Durant Hotel

    In the city centre, the once grand Durant Hotel – named after William Durant, GM's founder – is a symbol of the city's decline, said Mr [Dan] Kildee [Genesee County Treasurer]. The large building has been empty since 1973, roughly when Flint's decline began. Regarded as a model city in the motor industry's boom years, Flint may once again be emulated, though for very different reasons.

    But Mr Kildee, who has lived there nearly all his life, said he had first to overcome a deeply ingrained American cultural mindset that "big is good" and that cities should sprawl – Flint covers 34 square miles. . . . But some Flint dustcarts are collecting just one rubbish bag a week, roads are decaying, police are very understaffed and there were simply too few people to pay for services, he said. If the city didn't downsize it will eventually go bankrupt, he added. . . .

    The local authority has restored the city's attractive but formerly deserted centre but has pulled down 1,100 abandoned homes in outlying areas. Mr Kildee estimated another 3,000 needed to be demolished, although the city boundaries will remain the same. Already, some streets peter out into woods or meadows, no trace remaining of the homes that once stood there.

    Choosing which areas to knock down will be delicate but many of them were already obvious, he said. The city is buying up houses in more affluent areas to offer people in neighbourhoods it wants to demolish. Nobody will be forced to move, said Mr Kildee. "Much of the land will be given back to nature. People will enjoy living near a forest or meadow," he said.

    Mr Kildee acknowledged that some fellow Americans considered his solution "defeatist" but he insisted it was "no more defeatist than pruning an overgrown tree so it can bear fruit again".

    Given that growth and decline are facts of life, and given that political authorities are under a divine mandate to do public justice, how do they manage decline in a just fashion? It is easy to distribute the pieces of an ever-expanding pie, but what happens when the pie is contracting? The corporate private sector has had to face these sorts of issues for decades, but now municipal governments are having to make similar tough decisions. Are there equitable ways to do so?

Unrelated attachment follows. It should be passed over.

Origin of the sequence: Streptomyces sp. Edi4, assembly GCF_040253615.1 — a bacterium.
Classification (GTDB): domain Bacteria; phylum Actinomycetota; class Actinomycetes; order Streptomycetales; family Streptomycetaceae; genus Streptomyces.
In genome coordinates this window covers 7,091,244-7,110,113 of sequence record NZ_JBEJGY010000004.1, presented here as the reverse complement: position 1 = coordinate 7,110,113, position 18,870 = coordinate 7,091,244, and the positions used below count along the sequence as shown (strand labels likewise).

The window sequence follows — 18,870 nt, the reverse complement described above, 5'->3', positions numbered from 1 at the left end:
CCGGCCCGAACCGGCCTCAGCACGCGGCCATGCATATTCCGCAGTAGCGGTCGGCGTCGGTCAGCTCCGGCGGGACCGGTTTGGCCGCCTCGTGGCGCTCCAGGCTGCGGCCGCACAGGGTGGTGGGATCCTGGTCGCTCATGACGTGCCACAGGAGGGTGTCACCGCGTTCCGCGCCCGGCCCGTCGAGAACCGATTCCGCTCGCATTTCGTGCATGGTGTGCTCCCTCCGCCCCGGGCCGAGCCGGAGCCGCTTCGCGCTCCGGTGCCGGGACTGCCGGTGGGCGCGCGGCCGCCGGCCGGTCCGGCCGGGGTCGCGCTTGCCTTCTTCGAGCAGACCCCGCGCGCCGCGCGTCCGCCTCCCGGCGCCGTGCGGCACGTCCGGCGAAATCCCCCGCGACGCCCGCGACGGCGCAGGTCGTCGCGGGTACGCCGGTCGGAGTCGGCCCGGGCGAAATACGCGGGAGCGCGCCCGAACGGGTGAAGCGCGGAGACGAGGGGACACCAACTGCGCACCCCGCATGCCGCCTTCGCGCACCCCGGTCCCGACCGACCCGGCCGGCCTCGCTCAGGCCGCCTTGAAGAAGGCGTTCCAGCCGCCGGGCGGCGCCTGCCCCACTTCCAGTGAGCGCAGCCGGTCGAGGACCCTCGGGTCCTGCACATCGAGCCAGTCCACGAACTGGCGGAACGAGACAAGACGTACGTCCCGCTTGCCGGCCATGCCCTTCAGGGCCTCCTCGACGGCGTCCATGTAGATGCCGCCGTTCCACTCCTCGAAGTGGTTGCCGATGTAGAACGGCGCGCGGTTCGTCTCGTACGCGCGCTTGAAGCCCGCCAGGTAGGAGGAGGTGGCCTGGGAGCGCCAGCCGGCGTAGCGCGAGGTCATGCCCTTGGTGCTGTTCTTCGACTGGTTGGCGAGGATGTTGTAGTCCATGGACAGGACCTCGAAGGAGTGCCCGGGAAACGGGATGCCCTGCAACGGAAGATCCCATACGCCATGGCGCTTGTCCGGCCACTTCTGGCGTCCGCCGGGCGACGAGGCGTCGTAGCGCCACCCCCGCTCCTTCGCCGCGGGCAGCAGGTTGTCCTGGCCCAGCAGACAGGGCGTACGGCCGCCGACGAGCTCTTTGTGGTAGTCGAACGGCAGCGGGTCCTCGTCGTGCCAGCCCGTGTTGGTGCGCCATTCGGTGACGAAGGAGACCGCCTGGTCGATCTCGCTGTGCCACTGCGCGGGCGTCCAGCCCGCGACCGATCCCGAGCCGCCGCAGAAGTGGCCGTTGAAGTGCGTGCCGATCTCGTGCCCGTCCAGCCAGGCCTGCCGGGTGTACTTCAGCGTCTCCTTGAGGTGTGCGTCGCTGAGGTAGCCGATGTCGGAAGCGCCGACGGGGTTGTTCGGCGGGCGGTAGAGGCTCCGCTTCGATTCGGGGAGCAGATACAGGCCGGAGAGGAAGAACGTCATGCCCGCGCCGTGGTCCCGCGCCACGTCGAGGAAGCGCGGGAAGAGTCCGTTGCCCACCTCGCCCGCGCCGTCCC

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    14 June 2009

    King of glory


    Seven whole days, not one in seven,
    I will praise thee;
    in my heart, though not in heaven,
    I can raise thee.
    Small it is, in this poor sort
    to enrol thee:
    e'en eternity's too short
    to extol thee.

    George Herbert, 1633

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    Becoming adult

    Writing for Breakpoint's Worldview Magazine, John Stonestreet explores Our Adolescent Culture. Taking as his springboard Diana West's The Death of the Grown-Up: How America’s Arrested Development Threatens Western Civilization, he suggests that, whereas adolescence as a distinct stage of development was unknown before the mid-20th century, what was originally seen as a transitional phenomenon has overtaken the entire culture such that our social and political institutions nurture a kind of permanent immaturity. Take note of Stonestreet's six marks of an adolescent culture, which seem all too evidently applicable to North America.

    I have little to add to his analysis. Nevertheless, as an instructor at a post-secondary institution, I have sometimes wondered whether universities really help young people move into adulthood, or whether they inadvertently prolong adolescence beyond what is healthy for the student and the society at large. I ask this as someone who was not fully self-supporting until well beyond 18 years of age, due entirely to my pursuit of graduate studies towards a PhD.